CDM: What do you hope for people to take away from listening to your music?
JULIA: My biggest thing is that I just want people to feel something. That’s the most important to me, I don’t have any crazy goals or anything like that. My main thing is that I just want people to be able to connect to this song in the way that I have. Maybe get in touch with a certain emotion that they don’t feel comfortable with or haven’t really explored yet. I think self-awareness is a really, really big part of growth and I think that is what this song is for me, and I hope it reaches people.
CDM: I’m not sure if your Wikipedia page is correct or not, but it lists Laura Marling as one of your inspirations, which is super awesome but slightly unexpected. What is it about Laura’s songwriting that you like?
JULIA: Yeah! I just like her honesty and her darkness. Her voice is so eerie and stunning, and when she sings you really feel it. And when you watch her sing, you really feel it. I think that’s a really beautiful moment when you can actually feel somebody mean what they sing. I feel like singing something is one thing, but really fully emoting it and feeling it enough to have other people feel it is really special, and I think Laura does that really well.
CDM: Do you think honesty is the most important thing about songwriting?
JULIA: Yes! 100%!!
CDM: At what age did you write your very first song ever, and what was it about?
JULIA: Oh boy, I’ve been writing songs since I was like 5 or 6, so I couldn’t really even tell you what the first song was that I ever wrote. I remember singing it and I remember coming outside to my Mom like, 'Come listen to my song,' with my terrible lisp that I had as a kid. My Mom would be like, 'That’s nice, dear!' <laughs> I couldn’t tell you what the first one was!
CDM: You started learning music on the keyboard right? Do you still write using a keyboard/piano?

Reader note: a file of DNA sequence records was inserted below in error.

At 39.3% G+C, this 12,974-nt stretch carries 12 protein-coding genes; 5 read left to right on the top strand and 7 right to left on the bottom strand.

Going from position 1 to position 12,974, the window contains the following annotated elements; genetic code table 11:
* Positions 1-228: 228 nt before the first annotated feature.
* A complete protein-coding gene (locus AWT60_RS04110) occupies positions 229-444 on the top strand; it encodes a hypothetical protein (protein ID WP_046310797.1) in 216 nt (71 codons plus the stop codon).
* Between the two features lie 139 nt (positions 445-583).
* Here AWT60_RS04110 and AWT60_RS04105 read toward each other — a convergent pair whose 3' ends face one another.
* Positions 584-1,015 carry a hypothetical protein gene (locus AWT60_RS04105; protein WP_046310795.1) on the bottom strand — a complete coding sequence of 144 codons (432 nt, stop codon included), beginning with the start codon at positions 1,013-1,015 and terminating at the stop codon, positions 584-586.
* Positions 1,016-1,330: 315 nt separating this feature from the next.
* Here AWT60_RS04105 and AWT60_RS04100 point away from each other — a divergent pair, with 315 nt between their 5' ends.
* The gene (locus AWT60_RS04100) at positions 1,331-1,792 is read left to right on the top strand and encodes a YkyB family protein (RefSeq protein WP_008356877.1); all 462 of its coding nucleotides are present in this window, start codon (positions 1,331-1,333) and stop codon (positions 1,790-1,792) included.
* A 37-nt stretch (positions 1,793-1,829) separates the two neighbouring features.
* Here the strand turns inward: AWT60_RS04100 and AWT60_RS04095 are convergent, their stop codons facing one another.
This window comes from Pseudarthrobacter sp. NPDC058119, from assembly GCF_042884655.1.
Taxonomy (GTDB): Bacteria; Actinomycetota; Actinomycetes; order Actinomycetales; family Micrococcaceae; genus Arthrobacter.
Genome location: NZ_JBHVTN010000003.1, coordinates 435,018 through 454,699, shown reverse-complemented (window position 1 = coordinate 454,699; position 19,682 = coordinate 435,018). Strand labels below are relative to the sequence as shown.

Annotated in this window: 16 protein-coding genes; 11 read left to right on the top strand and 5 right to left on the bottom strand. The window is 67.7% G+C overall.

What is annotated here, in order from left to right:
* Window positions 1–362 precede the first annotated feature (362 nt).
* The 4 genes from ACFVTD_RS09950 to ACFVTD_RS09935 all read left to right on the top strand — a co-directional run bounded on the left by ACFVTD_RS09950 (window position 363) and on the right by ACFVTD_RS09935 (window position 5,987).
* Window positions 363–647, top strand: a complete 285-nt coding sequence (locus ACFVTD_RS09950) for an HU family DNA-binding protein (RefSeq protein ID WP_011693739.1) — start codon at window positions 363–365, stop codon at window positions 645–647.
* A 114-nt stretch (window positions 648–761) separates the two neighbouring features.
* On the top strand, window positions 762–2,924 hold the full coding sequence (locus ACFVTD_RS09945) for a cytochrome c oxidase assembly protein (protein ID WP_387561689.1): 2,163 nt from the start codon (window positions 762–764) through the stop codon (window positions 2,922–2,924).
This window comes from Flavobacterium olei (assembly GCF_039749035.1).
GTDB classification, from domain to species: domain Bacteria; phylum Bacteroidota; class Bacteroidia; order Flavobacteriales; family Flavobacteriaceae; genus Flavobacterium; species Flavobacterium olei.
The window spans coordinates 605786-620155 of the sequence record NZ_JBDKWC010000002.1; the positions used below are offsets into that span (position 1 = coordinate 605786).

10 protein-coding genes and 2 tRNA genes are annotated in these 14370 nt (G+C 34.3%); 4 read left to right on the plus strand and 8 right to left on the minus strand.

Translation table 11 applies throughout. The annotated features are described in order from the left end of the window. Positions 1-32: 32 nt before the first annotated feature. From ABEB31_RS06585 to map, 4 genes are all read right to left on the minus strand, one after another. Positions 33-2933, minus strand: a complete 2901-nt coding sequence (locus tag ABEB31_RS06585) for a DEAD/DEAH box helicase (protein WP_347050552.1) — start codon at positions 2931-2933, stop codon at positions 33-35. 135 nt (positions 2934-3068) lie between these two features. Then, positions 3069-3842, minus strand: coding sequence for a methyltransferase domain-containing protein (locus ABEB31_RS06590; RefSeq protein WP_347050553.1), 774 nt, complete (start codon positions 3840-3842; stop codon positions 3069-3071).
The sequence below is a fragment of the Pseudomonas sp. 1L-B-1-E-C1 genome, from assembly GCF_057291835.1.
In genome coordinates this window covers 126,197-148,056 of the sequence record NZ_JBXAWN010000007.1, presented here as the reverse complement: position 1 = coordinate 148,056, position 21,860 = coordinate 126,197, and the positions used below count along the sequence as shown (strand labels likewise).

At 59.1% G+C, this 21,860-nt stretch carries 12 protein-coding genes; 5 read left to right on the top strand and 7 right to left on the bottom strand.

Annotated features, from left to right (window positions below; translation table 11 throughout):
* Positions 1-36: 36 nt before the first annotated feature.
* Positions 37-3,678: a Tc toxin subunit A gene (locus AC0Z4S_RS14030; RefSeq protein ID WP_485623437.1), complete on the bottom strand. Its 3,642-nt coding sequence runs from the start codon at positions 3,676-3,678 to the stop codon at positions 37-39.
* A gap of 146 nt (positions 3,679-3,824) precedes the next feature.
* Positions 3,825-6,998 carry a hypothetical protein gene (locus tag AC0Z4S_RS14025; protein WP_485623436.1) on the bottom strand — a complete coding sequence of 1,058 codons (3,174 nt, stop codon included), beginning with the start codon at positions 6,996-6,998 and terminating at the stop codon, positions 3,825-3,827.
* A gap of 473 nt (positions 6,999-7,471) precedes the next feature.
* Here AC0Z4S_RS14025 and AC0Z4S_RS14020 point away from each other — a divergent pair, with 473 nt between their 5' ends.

JULIA: Yeah, every once and a while. I have a piano at my house, so when I want to just write or when I want to come up with an idea or feel really overwhelmed, I’ll just sit at the piano and fiddle. I’m super shit at it, but I know enough to get my ideas down and to sing my songs.
CDM: What do you think is the difference between a good song and a great song?
JULIA: This is such a hard question. I don’t know if there is one element that makes a song great versus good, but I think it is maybe just a feeling that makes something special. I don’t know if I could actually pinpoint what makes a song good versus great.
CDM: I saw that you were in the studio with Olly Alexander from Years & Years last year, what was it like working with him?
JULIA: I love Olly! He’s awesome, he’s one of the most precious people I’ve ever met.
CDM: What do you think is the strongest human emotion?
JULIA: That’s a hard one. Honestly, I think love is probably the strongest human emotion. I really truly honestly do.
CDM: You said yesterday via Twitter that, "I think now more than ever girls need strong female role models that aren't afraid to be vocal." Do you think that anyone that has a celebrity platform available to them has a responsibility to be a champion for change?
JULIA: 100%! Yes!!
CDM: You’ve talked openly about experiencing panic attacks in the past, and it’s very heartwarming to see more and more popstars become open about their mental health problems and encourage dialogue around these issues that effect a lot of people.
JULIA: Anxiety is a very, very big part of my life, and I know that it is a very big part of other people’s lives. I know there is a lot of people that don’t understand it. For a long time I didn’t understand it or why I was feeling like this all the time. So I think it’s important to talk about, because there are a lot of people that feel alone and I felt alone. And that is something that I don’t want people to feel, I don’t want people to feel alone in that situation.
CDM: You’ve said that your Dad named you after Julia Roberts. Do you have a favourite movie of hers?
JULIA: 'Pretty Woman' is pretty classic! That’s the movie I was named after - he saw her in the red dress, "Okay, I need to name my daughter Julia." I know... ridiculous! I love him so much. <laughs>
CDM: What’s on your bucket-list?
JULIA: Well I did just climb a 440-foot bridge, so that is crossed off! And I did get to pet kangaroos too while I’ve been here, so that’s another one to cross off my bucket-list. I’d love to perform at the Grammys, that would be a really, really special moment for me. I probably could make a whole list of things on my bucket-list, but those are probably the three coolest things that I’ve gotten to do and that I really want to do.
CDM: You’re one of our 'must-know’ artist picks for 2017... who are yours?
JULIA: I really like this group Muna, they’re super, super awesome. And this group A R I Z O N A, I think they’re super, super talented!
Click here to check out more of Coup De Main’s 2017 Must-Know Artists.
Listen to Zedd’s song 'Daisy' featuring Julia Michaels below...